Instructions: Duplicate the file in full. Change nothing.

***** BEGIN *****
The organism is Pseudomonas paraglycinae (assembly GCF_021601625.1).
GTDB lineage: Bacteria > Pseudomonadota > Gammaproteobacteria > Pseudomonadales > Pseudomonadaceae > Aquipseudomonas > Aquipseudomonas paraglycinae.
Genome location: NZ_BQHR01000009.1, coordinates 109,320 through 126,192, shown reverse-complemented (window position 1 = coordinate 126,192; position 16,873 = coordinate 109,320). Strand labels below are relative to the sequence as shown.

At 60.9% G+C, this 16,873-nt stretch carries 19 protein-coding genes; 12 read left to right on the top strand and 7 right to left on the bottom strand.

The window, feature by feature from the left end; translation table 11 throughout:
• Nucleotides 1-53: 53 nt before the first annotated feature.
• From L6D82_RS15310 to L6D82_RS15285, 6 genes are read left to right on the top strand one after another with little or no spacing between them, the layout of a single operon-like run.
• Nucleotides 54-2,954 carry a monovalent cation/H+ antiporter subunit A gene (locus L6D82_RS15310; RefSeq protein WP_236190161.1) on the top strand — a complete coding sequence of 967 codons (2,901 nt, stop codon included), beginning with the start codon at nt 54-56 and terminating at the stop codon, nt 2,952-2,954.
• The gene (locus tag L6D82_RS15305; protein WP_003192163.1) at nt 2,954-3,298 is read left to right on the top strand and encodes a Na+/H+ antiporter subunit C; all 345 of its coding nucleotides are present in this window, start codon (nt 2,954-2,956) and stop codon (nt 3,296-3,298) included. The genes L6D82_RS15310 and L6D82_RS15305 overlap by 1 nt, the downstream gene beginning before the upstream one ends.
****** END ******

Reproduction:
The organism is Pseudomonas paraglycinae (assembly GCF_021601625.1).
GTDB lineage: Bacteria > Pseudomonadota > Gammaproteobacteria > Pseudomonadales > Pseudomonadaceae > Aquipseudomonas > Aquipseudomonas paraglycinae.
Genome location: NZ_BQHR01000009.1, coordinates 109,320 through 126,192, shown reverse-complemented (window position 1 = coordinate 126,192; position 16,873 = coordinate 109,320). Strand labels below are relative to the sequence as shown.

At 60.9% G+C, this 16,873-nt stretch carries 19 protein-coding genes; 12 read left to right on the top strand and 7 right to left on the bottom strand.

The window, feature by feature from the left end; translation table 11 throughout:
• Nucleotides 1-53: 53 nt before the first annotated feature.
• From L6D82_RS15310 to L6D82_RS15285, 6 genes are read left to right on the top strand one after another with little or no spacing between them, the layout of a single operon-like run.
• Nucleotides 54-2,954 carry a monovalent cation/H+ antiporter subunit A gene (locus L6D82_RS15310; RefSeq protein WP_236190161.1) on the top strand — a complete coding sequence of 967 codons (2,901 nt, stop codon included), beginning with the start codon at nt 54-56 and terminating at the stop codon, nt 2,952-2,954.
• The gene (locus tag L6D82_RS15305; protein WP_003192163.1) at nt 2,954-3,298 is read left to right on the top strand and encodes a Na+/H+ antiporter subunit C; all 345 of its coding nucleotides are present in this window, start codon (nt 2,954-2,956) and stop codon (nt 3,296-3,298) included. The genes L6D82_RS15310 and L6D82_RS15305 overlap by 1 nt, the downstream gene beginning before the upstream one ends.